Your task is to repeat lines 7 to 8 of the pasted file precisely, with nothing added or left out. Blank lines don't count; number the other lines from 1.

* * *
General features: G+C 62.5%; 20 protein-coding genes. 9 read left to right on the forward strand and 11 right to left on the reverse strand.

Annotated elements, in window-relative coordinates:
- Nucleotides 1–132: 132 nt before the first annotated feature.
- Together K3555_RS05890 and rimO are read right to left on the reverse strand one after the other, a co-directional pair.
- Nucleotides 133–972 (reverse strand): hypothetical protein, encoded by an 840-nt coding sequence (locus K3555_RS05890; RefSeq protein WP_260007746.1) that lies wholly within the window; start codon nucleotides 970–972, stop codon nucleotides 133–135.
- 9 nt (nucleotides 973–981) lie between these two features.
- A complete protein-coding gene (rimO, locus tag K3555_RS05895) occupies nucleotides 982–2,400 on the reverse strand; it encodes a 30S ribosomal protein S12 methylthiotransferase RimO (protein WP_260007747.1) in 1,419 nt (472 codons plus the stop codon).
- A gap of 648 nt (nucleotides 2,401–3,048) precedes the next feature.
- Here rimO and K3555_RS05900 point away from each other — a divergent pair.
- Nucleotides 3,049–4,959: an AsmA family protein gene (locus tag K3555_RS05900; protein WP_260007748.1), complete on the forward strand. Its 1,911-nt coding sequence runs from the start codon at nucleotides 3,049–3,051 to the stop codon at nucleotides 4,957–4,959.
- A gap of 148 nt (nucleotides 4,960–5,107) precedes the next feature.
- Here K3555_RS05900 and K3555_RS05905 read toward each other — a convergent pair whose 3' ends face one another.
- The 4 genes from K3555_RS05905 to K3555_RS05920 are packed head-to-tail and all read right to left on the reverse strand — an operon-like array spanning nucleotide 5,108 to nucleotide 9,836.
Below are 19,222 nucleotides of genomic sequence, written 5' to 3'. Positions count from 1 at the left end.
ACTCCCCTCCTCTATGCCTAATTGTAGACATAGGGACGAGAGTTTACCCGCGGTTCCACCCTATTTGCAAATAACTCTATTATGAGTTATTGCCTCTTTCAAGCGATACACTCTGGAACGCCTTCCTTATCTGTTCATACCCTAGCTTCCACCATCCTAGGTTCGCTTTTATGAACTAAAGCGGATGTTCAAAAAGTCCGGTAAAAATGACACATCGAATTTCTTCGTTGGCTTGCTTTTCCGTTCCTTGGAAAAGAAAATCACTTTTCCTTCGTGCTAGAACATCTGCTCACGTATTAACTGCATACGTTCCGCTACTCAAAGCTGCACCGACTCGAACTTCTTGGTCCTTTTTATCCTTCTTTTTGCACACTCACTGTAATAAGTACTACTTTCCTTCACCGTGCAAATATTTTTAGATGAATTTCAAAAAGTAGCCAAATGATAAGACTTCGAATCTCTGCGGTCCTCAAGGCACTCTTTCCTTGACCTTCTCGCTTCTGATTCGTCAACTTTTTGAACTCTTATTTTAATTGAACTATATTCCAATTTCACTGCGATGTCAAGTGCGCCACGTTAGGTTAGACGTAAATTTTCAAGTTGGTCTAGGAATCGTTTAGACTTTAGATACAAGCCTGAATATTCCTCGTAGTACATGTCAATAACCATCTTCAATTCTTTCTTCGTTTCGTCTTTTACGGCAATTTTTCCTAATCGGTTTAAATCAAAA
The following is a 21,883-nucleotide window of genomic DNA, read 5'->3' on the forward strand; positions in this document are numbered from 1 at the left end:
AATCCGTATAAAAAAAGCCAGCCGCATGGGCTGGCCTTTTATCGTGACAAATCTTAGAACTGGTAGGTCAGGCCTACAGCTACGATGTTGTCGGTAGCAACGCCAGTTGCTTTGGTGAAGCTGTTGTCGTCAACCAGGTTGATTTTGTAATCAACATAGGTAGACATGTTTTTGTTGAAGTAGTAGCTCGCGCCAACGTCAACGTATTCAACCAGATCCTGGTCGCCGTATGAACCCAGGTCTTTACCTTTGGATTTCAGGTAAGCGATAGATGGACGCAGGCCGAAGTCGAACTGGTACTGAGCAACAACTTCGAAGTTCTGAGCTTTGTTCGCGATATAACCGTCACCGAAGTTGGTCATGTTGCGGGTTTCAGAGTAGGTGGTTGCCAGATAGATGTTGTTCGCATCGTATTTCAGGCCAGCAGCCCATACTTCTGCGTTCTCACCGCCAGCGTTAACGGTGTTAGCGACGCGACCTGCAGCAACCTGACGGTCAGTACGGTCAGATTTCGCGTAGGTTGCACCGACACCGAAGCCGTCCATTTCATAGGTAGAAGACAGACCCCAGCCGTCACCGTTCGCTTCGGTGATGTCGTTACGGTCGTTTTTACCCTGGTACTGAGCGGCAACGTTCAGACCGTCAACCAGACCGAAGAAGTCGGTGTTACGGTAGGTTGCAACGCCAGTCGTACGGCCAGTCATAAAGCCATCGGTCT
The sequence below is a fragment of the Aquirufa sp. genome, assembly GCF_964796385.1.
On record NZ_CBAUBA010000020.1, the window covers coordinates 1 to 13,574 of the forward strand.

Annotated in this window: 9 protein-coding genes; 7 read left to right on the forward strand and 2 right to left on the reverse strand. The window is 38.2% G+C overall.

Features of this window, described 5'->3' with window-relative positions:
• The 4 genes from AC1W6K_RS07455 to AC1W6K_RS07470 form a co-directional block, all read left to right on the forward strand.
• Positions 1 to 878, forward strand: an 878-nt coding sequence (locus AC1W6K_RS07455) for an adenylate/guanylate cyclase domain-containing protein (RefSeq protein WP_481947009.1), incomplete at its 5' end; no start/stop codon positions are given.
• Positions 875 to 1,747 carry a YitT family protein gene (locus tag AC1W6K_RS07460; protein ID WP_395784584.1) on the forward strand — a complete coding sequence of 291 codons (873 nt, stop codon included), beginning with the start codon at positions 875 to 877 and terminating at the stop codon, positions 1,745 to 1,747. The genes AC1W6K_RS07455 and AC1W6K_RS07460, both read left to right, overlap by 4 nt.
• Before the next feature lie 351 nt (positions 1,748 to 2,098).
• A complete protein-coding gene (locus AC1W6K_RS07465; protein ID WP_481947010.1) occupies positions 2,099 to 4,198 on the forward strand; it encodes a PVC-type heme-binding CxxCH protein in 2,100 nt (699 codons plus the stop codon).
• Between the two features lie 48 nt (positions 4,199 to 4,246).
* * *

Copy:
- A complete protein-coding gene (rimO, locus tag K3555_RS05895) occupies nucleotides 982–2,400 on the reverse strand; it encodes a 30S ribosomal protein S12 methylthiotransferase RimO (protein WP_260007747.1) in 1,419 nt (472 codons plus the stop codon).
- A gap of 648 nt (nucleotides 2,401–3,048) precedes the next feature.